State Says Texting On 911 System Succeeds, Will Expand

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Vermont’s Enhanced 911 program is expanding its program to receive emergency texts because state officials say the first phase of this pilot project has been very successful.

Six months ago, the state’s Enhanced 911 Board created a pilot project that allows Verizon wireless customers to send an emergency 911 text.

Initially, the project was viewed as a way to provide the state’s hearing impaired community with access to the 911 system but the pilot project showed that there could be other circumstances where this service could be used. In one domestic assault case, a person texted for police assistance because they were concerned that making a phone call could enflame their specific situation.

David Tucker is the state director of the Enhanced 911 Board. He says the success of the pilot project has led to the expansion of the program to now include all Sprint wireless customers.

"Having two successful interventions, not that we ever wish these bad things happen, but the fact that we were able to demonstrate in 6 months that this can have value was very important," said Tucker. "It’s been important to use here in Vermont, it’s also important at a national level."

Tucker says the Vermont program is viewed as a model for the rest of the country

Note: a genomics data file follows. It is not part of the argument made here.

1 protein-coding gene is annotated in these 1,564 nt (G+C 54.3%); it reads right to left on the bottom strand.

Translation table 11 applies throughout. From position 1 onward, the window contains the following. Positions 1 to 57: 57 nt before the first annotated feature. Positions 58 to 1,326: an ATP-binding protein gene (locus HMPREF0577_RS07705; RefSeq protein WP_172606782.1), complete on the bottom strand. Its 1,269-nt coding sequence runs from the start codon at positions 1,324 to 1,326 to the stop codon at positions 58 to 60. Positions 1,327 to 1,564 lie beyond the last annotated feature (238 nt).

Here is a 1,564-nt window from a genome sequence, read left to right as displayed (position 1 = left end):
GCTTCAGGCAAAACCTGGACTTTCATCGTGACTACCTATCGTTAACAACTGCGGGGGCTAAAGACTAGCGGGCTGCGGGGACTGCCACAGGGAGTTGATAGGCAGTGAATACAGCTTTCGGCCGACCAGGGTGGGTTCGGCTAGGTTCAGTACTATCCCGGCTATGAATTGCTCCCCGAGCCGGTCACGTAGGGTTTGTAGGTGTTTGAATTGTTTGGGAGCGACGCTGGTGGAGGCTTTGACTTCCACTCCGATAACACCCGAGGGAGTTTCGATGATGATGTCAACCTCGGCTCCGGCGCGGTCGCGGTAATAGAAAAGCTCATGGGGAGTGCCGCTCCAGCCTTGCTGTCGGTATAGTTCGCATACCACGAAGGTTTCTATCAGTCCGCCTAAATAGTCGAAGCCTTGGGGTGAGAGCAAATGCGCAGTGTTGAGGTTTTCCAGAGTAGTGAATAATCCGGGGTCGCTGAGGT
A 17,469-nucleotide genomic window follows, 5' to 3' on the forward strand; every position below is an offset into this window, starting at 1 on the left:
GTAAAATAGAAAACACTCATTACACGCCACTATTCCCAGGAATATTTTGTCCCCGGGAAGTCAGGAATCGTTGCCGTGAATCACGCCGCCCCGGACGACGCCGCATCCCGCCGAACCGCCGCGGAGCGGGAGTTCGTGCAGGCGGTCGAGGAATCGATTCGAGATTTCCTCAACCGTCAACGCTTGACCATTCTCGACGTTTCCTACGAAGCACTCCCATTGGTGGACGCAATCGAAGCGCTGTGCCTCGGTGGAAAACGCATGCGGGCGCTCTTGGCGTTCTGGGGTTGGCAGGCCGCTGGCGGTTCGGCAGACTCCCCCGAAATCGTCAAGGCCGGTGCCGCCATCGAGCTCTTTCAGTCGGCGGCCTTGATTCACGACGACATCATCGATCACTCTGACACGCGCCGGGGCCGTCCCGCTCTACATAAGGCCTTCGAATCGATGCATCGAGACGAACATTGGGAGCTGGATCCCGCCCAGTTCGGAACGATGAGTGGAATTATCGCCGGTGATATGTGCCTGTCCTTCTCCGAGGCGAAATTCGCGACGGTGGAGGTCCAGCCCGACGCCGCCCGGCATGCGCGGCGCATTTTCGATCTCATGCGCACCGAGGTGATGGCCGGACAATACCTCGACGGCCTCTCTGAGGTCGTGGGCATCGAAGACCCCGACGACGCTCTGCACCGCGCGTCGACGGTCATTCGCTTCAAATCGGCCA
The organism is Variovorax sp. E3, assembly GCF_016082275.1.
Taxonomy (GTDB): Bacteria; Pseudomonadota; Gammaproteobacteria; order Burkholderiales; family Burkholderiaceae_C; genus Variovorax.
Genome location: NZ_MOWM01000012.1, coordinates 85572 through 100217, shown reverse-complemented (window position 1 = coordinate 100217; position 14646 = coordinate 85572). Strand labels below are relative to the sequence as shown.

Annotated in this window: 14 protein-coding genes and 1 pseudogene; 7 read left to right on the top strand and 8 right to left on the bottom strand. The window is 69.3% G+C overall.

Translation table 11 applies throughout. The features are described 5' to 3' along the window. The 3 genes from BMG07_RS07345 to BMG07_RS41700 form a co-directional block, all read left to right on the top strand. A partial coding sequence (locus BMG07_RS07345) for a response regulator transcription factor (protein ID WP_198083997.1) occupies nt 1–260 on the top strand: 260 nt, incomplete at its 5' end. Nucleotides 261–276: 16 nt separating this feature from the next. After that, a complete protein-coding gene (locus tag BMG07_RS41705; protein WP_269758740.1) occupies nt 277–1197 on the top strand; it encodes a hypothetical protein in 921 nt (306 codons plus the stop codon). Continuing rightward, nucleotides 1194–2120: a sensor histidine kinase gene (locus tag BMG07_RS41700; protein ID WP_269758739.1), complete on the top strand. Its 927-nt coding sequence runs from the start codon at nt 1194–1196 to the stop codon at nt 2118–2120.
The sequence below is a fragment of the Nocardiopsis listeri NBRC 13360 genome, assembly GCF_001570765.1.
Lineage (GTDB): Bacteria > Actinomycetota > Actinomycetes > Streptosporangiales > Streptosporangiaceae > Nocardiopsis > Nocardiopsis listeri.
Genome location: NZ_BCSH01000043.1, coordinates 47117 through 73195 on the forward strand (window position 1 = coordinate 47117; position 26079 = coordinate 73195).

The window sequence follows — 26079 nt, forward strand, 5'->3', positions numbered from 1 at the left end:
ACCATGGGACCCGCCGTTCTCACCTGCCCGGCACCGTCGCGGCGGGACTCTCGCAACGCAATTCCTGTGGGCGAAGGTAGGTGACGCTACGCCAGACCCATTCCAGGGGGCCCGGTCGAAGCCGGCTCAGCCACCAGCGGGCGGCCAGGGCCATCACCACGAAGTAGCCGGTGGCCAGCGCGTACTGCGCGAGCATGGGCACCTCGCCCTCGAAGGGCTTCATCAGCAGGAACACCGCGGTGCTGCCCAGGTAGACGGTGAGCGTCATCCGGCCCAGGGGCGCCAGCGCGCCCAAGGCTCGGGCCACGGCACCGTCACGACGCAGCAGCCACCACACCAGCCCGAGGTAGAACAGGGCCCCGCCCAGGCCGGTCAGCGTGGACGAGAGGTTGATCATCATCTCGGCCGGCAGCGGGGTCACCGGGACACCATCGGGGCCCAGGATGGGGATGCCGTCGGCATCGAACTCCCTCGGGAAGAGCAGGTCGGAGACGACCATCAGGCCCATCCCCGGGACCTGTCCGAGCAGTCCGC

"It’s a hot topic in the 911 field all across the country because it’s a new way of providing acce3sss to emergency services. Most of the other states and counties that run 911 programs aren’t yet ready to do this," said Tucker. "We were the first state that came along and said  let’s do this on a statewide basis."

Not all wireless carriers are required to offer this Enhanced 911 texting service but Tucker says this could change in the coming months:

"If the Federal Communications Commission were to come out and either require it or strongly encourage the wireless industry to get on board we think that that would open up the possibilities of having an ubiquitous text to 911 service here in Vermont," said Tucker. "We need the carriers to all get on board."

Tucker says it’s very important for consumers to realize that the text to 911 service should only be used when a voice call is not an option.

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